We recently conducted a short survey exploring how library job titles had changed over time, as well as what goes on behind that title in the Librarian’s role itself. Although the sample size was relatively small, the results speak a lot to what we are seeing across the information industry at the moment.
The Job Title
The survey respondents were compiled primarily of Librarians (40%) with the rest being made up of Knowledge Managers (18%), Information Professionals (14%) or Other (27%). Of these respondents, 36% stated that their job titles had changed in recent years.
Looking at these results, 50% had experienced a broadening of their job title as they move away from having the word ‘library’ or ‘librarian’ included. But what impact has this actually had on their role and how they work?
When it came to exploring the role behind that title, 68% of respondents were satisfied that their title does accurately reflect the work that they do within their role.
Of the 32% that did not agree, it was interesting to note that 85% of these had a broader, non-Librarian focussed role. This includes one respondent who described themselves as a Research Librarian despite the fact that their official title was an Information Professional.
So what does this really mean? Once again, we see a manifestation of the lack of a clear understanding of the role and purpose of the library and information profession. Whilst titles may be broadening and shifting away from library terminology towards a knowledge and information focus, there doesn’t seem to be much change going on behind those names.
A rather famous playwright once asked:
“What's in a name? That which we call a rose
By any other name would smell as sweet”
It seems that the focus shouldn’t be so much on changing the name of the library but rather we should be looking at what is happening behind the scenes.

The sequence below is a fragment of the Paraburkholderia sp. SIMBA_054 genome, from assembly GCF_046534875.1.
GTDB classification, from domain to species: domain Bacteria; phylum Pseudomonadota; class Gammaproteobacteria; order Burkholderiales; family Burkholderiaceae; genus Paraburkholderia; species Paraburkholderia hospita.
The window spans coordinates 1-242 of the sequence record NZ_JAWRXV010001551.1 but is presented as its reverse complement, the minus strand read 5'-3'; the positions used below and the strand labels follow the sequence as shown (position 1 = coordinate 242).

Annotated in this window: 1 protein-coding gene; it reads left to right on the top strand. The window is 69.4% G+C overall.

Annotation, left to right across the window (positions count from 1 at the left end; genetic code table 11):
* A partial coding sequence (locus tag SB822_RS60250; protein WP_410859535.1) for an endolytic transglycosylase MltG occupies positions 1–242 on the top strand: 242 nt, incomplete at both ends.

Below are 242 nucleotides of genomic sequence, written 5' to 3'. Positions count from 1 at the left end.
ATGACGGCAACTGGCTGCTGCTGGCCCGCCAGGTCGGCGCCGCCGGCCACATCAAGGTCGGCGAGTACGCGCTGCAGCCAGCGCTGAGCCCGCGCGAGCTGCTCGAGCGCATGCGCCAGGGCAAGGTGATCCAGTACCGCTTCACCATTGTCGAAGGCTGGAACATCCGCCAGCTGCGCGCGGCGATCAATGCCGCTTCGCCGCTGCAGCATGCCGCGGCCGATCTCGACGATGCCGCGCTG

The Biggest Challenge
41% of survey participants cited perception of the library and information service as the biggest barrier to success in their role. Next came budget and lack of resources (including time) at 18% each. 14% blamed problems with strategy, whilst 5% referred to issues with the IT department or problems with information overload.
Sadly it doesn’t come as much of a surprise to see poor perceptions of the library at the top of the list. It is clear that there is a consistent failure of firms and coworkers to see the need and value of the library and information service.
“No one knows what the job title actually means in relation to libraries”
We continue to find that the old-fashioned stereotype of the library being solely place where one goes to check out books is causing issues for library and information professionals fighting to achieve their organisational goals. Whilst traditionally one might view the library as a physical space, it has now evolved into a fully fledged service with new innovative ways of sourcing and sharing information being developed each day.
“[The biggest barrier to success is] the perception of what a library is rather than what it does”
So how to get your coworkers and your company to see the true value of what you actually do? This is where strategic thinking can make a big impact. I was glad to see some of the respondents describing their role in a more strategic way, linking it to the objectives of their organisation. It’s not just a case of providing information but rather timely, relevant, targeted information that fits the needs of its consumer and the firm as a whole. When it comes to the library, providing excellent information is not enough if it’s not reaching its consumer. It’s just the same as a company creating a the perfect product but not telling anyone it’s there.
It strikes me that many of the other challenges our survey respondents cited - lack of resources, issues with budget and so forth - could well be helped, even if not totally resolved, if their organisation had a better perception of the library and information service. If organisations could see and understand the need for a well funded and appropriately supported information team then perhaps they would be more likely to allocate it the necessary budget and resources.
This is where communication comes in. The library and information service needs to be marketed and publicised to its target ‘clients’. One respondent wrote of their role covering the promotion of the service, and this really is key. Getting a lawyer or another of your end users on your side could be your key to getting your service noticed with its value coming from an external source. Or it could be a case of promoting your service through testimonials from your coworkers, or linking up your value to your organisation’s key strategic objectives. Whatever it may be, what’s key is that you talk the same language as your target information consumers to get them to sit up, pay attention and see the library’s value.